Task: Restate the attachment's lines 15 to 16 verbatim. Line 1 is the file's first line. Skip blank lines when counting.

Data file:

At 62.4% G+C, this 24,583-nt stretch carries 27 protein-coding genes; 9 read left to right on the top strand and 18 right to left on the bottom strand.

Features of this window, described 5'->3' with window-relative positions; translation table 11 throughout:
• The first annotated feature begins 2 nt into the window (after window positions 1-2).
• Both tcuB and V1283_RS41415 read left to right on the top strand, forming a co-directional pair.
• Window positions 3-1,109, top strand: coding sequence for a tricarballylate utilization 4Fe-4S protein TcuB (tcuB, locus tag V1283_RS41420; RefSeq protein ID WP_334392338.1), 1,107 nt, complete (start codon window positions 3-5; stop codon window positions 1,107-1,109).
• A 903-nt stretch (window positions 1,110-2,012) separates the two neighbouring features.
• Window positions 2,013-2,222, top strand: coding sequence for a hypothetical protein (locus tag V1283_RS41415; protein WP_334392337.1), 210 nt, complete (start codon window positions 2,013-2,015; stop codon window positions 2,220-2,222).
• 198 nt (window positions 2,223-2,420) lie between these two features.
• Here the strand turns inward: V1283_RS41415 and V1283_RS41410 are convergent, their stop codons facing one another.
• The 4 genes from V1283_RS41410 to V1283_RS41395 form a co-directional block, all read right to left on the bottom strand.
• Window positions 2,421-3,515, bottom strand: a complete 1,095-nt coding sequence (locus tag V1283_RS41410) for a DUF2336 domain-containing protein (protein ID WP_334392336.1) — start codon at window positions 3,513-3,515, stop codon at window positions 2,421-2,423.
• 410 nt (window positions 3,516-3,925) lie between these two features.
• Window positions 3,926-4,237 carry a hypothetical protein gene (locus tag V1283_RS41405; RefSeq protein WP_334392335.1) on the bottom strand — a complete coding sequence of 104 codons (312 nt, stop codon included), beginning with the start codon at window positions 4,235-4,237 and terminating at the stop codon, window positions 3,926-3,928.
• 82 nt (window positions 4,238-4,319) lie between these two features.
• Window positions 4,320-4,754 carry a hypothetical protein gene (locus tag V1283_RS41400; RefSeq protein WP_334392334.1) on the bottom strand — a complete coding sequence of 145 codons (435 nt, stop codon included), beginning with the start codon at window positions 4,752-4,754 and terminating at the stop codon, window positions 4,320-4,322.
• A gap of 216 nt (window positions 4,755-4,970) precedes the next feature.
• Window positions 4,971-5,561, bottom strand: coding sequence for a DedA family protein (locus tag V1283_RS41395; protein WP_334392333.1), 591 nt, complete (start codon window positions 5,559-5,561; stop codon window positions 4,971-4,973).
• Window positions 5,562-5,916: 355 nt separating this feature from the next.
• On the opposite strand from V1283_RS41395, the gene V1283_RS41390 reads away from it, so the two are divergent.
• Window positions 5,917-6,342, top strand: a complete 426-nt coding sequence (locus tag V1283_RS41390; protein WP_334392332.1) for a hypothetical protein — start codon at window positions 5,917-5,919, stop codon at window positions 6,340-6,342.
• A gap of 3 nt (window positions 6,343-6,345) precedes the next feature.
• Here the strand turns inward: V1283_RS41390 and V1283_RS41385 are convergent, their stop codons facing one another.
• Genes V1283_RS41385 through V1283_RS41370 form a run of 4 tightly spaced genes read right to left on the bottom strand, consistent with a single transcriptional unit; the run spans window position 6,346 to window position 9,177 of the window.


• Window positions 4,320-4,754 carry a hypothetical protein gene (locus tag V1283_RS41400; RefSeq protein WP_334392334.1) on the bottom strand — a complete coding sequence of 145 codons (435 nt, stop codon included), beginning with the start codon at window positions 4,752-4,754 and terminating at the stop codon, window positions 4,320-4,322.
• A gap of 216 nt (window positions 4,755-4,970) precedes the next feature.